I would love to see CLDX make and hold some solid gains. But I am prepared for the eventuality that everything will blow up. I am less confident in CLDX than I was in PCYC in its early-phase days.
I didn't say that node status should be or has been ignored. I gave one reason for NLNK's failure to disclose any info on it. If they know and are withholding, I would be even more inclined to think the trial will fail.
People will debate the significance of the 6-month requirement. No one can know a priori how long any patient will survive, regardless of prognosis based on stage. The median survival of most resected patients appears to be more than 6 months (which I mentioned but you ignored; you've decided that the 6 months is critical, and that's fine, though you can't/don't articulate why other than to point to other studies that don't have that requirement).
I believe it makes sense to ensure that enrolled patients be healthy enough to receive the mandated treatment (especially chemo followed by chemorads). If stage and prognosis are evenly distributed through both arms, it should be a non-issue. Yes, it's obvious that healthy, good-prognosis patients SHOULD live longer, but if algenpantucel is truly effective, the experimental arm will still eventually show a statistically-significant benefit.
I think you're splitting hairs. Who asked the DSMC to conduct the review? NWBO, apparently in response to shareholder inquiries. So the stimulus to conduct the review was shareholder inquiries.
The six-month survival requirement is a non-issue, and meant to weed out patients with comorbidities which could influence outcomes. Depending on whose data you look at, even patients with node-positive disease are expected to have a median survival of 10 months or so (the range would be 2.5 months to 30 months, approximately). SEER and the NCDB suggest that 40-50% of patients with regional nodal disease are expected to survive one year.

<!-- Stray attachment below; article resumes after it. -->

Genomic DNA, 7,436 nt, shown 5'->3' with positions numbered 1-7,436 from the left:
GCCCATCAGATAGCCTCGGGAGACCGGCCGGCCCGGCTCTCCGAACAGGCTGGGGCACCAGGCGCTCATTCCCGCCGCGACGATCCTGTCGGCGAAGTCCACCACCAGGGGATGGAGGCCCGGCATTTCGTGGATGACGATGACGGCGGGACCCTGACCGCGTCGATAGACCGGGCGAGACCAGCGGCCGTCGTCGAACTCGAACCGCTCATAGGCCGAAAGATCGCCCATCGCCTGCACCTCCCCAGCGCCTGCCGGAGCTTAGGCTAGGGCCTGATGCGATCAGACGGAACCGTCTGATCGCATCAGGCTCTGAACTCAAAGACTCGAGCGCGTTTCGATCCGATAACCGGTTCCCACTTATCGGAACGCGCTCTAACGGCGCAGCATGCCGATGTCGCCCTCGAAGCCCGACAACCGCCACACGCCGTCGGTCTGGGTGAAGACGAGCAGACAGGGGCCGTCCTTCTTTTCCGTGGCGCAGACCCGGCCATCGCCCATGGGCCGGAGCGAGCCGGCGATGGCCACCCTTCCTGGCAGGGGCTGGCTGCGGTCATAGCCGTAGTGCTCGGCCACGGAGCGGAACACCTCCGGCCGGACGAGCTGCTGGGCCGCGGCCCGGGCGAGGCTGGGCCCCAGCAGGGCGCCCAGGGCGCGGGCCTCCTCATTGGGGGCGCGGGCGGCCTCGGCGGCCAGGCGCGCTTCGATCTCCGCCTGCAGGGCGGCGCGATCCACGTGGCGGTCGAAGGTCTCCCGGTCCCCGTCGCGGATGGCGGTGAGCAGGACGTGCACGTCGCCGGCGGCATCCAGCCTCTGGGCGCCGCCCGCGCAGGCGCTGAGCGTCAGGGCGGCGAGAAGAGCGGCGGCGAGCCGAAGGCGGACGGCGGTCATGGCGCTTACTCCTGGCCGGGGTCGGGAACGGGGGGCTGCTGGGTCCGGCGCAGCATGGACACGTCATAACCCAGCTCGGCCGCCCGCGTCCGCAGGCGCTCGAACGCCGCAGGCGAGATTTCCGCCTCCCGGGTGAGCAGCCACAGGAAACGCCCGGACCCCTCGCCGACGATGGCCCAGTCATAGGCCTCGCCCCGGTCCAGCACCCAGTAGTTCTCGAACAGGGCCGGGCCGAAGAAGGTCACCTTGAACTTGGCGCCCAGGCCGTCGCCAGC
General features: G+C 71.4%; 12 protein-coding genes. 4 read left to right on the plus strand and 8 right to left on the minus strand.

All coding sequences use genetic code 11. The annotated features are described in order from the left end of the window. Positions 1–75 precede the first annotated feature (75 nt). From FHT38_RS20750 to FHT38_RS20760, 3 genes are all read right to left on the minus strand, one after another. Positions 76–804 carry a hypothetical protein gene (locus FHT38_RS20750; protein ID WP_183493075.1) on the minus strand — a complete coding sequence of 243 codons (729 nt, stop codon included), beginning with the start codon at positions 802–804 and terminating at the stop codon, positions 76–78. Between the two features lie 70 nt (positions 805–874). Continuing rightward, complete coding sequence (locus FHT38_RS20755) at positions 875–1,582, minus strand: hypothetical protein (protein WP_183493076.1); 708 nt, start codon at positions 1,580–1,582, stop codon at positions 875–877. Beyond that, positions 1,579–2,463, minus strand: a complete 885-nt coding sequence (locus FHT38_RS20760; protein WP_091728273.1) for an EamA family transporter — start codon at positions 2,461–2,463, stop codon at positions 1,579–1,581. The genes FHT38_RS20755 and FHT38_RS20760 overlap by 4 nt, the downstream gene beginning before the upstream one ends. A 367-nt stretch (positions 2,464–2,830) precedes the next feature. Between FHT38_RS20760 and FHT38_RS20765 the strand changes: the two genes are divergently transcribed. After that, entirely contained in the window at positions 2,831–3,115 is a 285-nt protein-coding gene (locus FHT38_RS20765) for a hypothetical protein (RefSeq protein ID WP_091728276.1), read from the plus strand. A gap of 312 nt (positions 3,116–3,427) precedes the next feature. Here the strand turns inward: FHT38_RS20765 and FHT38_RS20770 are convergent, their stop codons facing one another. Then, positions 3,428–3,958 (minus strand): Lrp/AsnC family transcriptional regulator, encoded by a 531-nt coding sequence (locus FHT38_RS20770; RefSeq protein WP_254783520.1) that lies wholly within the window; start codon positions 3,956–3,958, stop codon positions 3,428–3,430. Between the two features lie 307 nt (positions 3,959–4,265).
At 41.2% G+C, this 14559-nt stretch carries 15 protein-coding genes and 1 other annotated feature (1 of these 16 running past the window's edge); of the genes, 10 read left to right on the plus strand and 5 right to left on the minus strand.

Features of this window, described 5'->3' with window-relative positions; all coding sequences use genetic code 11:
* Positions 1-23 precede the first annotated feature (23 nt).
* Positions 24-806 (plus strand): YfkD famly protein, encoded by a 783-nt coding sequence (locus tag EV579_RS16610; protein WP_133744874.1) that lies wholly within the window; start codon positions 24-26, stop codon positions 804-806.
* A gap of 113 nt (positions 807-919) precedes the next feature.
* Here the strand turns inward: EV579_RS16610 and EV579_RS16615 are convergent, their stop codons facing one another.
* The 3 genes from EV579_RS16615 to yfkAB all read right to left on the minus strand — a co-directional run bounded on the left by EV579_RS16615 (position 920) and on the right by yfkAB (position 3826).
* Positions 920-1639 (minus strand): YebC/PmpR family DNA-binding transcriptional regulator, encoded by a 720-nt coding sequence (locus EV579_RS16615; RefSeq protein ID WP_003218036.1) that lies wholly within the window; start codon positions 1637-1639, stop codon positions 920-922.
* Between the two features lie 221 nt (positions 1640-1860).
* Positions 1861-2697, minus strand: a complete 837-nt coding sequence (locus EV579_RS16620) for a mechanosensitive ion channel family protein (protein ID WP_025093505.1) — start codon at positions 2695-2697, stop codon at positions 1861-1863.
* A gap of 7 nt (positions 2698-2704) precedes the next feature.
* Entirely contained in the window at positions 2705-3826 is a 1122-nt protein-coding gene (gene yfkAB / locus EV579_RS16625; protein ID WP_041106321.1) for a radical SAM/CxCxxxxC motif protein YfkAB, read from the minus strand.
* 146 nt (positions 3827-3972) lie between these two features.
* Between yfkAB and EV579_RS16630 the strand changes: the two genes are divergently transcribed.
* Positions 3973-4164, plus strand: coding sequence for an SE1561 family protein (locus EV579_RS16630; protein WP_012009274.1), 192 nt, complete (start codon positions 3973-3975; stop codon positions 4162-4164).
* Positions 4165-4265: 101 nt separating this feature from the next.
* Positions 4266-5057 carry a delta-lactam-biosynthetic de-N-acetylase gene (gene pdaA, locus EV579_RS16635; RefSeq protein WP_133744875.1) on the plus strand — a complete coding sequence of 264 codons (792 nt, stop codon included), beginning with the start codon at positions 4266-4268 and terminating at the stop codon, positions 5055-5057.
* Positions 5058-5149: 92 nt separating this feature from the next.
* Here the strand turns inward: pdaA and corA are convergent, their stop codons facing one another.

I agree that it's concerning that NLNK hasn't divulged any information about outcomes and their relationship to node status, etc., in phase 2, but the numbers may be too small to make any kind of useful interpretation.
I still think that the more likely outcome of the trial is failure to meet the primary endpoint.
Yes, but it's no secret that plans can be structured around future news. Insiders can then sell into the runup to those events.
I find it odd that a DSMC would do anything "in response to shareholder inquiries" about a trial. They're supposed to be independent, and therefore unswayed by outside opinion or pressure. If they're independent of the company, why are they not independent of shareholders? Unsettling.
Anyway, the odds were heavily against the success of DCVax-L to begin with. These new developments don't make me believe the odds have improved.
That would be great, although there are greater odds that the trial will fail and the pps will take a minimum 70% haircut.
Might be. Analogous to blocking PD-1 vs PD-L1. Could be similarly effective strategies, could be different.
"Weakness" doesn't quite capture what's happening to this stock. It's getting mauled. Off 20 points from its high and getting close to free fall.
It's doing about as badly as a pps can do without actually having negative trial results.
You're trying to talk sense into someone who thinks he can control the movement of stock prices.
His hatred is deeply ingrained, the product of a poor education and worse breeding. Maybe he's forgotten his his ancestors were (and still are) denigrated and ridiculed when they first arrived.
No. All it means is that the experimental arm is no worse than the control. It is still possible that the experimental therapy will prove to be ineffective.